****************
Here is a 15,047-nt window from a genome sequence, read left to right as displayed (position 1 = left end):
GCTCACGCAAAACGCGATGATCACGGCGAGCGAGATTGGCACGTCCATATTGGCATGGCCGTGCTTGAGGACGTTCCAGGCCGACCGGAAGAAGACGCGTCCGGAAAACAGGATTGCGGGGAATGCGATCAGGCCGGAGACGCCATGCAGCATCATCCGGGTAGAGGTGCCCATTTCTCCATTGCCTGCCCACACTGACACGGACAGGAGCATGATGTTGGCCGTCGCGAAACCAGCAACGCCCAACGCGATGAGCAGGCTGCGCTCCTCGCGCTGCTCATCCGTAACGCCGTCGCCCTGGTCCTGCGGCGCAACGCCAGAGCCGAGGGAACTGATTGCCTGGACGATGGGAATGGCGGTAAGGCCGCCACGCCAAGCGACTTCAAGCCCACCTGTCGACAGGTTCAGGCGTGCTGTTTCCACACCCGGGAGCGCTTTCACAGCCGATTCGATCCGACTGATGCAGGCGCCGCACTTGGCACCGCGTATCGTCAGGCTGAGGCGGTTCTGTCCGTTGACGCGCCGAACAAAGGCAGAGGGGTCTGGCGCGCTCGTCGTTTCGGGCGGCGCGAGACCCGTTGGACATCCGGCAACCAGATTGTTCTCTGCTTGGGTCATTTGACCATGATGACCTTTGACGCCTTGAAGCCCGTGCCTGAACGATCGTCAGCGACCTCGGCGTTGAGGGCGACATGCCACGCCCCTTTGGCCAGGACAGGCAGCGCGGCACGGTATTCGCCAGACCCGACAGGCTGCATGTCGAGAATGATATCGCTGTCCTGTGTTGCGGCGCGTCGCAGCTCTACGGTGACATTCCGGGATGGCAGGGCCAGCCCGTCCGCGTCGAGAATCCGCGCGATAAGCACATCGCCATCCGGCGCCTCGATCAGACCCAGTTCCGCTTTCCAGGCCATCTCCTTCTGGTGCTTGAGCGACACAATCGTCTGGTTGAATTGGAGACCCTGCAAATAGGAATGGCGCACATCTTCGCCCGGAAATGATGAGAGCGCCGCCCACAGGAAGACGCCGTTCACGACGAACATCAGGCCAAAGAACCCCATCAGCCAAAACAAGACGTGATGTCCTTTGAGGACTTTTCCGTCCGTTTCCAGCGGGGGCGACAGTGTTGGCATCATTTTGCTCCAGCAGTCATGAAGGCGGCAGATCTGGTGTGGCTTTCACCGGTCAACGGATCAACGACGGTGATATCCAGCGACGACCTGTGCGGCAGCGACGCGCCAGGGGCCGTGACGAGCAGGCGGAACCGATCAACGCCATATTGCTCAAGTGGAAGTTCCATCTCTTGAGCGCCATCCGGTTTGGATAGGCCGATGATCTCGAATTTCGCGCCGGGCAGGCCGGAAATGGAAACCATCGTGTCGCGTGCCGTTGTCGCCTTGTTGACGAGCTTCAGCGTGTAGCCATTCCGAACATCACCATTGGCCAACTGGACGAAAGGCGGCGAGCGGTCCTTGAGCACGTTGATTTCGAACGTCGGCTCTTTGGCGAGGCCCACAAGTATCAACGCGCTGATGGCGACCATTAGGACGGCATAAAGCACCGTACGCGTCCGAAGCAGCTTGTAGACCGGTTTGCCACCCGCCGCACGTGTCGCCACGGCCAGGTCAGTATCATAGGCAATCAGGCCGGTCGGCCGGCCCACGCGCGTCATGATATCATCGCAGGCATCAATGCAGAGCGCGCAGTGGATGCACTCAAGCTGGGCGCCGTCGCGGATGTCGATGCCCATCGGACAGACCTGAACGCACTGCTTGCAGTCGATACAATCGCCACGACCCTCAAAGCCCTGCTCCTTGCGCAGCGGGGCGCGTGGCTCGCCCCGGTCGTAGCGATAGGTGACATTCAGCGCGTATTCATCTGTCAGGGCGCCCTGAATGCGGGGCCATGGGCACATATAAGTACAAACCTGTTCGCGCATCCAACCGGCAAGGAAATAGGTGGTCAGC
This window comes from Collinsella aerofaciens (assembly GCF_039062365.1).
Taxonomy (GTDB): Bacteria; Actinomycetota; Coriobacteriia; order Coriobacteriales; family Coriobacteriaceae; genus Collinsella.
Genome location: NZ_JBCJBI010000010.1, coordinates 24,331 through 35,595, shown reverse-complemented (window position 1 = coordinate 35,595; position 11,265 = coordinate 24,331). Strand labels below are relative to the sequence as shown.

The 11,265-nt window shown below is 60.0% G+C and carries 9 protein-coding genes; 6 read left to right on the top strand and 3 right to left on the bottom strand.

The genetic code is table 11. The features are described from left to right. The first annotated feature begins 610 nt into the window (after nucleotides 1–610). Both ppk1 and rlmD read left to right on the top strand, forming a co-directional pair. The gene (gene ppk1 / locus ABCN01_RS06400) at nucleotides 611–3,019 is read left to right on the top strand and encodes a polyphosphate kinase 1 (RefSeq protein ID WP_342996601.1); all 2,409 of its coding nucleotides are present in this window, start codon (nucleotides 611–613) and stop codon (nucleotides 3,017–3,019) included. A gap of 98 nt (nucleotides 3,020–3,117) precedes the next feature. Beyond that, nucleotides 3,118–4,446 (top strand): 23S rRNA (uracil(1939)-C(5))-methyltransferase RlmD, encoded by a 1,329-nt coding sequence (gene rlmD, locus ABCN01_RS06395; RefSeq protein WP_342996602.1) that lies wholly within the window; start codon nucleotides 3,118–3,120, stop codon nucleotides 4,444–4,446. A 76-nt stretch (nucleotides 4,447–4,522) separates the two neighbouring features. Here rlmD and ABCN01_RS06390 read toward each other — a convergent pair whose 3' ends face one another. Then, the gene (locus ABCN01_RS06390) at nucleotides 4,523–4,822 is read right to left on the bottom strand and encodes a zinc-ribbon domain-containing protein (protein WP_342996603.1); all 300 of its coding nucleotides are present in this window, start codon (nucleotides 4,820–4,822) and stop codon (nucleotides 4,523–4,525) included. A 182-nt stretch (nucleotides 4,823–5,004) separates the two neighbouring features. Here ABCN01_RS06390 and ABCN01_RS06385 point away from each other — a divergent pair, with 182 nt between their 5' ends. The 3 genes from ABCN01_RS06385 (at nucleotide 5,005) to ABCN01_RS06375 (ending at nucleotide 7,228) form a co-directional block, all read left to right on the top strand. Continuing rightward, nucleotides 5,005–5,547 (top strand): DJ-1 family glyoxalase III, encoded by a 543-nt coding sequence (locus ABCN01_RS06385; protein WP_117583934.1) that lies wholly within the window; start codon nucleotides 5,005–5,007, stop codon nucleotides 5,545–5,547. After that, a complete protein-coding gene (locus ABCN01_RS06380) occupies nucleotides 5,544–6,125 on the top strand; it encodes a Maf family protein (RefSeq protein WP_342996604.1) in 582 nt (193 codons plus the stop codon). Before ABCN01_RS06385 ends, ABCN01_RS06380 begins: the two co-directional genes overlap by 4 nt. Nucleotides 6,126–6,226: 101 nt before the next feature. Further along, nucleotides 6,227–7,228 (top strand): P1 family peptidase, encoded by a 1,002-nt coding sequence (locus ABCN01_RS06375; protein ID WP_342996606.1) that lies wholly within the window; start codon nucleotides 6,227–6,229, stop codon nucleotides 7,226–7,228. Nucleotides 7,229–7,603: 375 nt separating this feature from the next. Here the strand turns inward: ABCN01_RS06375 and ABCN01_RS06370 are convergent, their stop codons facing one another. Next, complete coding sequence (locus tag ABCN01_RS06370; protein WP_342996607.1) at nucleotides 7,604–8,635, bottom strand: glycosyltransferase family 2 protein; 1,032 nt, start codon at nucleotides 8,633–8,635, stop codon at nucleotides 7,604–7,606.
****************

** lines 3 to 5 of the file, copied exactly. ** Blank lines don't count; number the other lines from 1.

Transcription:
This window comes from Collinsella aerofaciens (assembly GCF_039062365.1).
Taxonomy (GTDB): Bacteria; Actinomycetota; Coriobacteriia; order Coriobacteriales; family Coriobacteriaceae; genus Collinsella.
Genome location: NZ_JBCJBI010000010.1, coordinates 24,331 through 35,595, shown reverse-complemented (window position 1 = coordinate 35,595; position 11,265 = coordinate 24,331). Strand labels below are relative to the sequence as shown.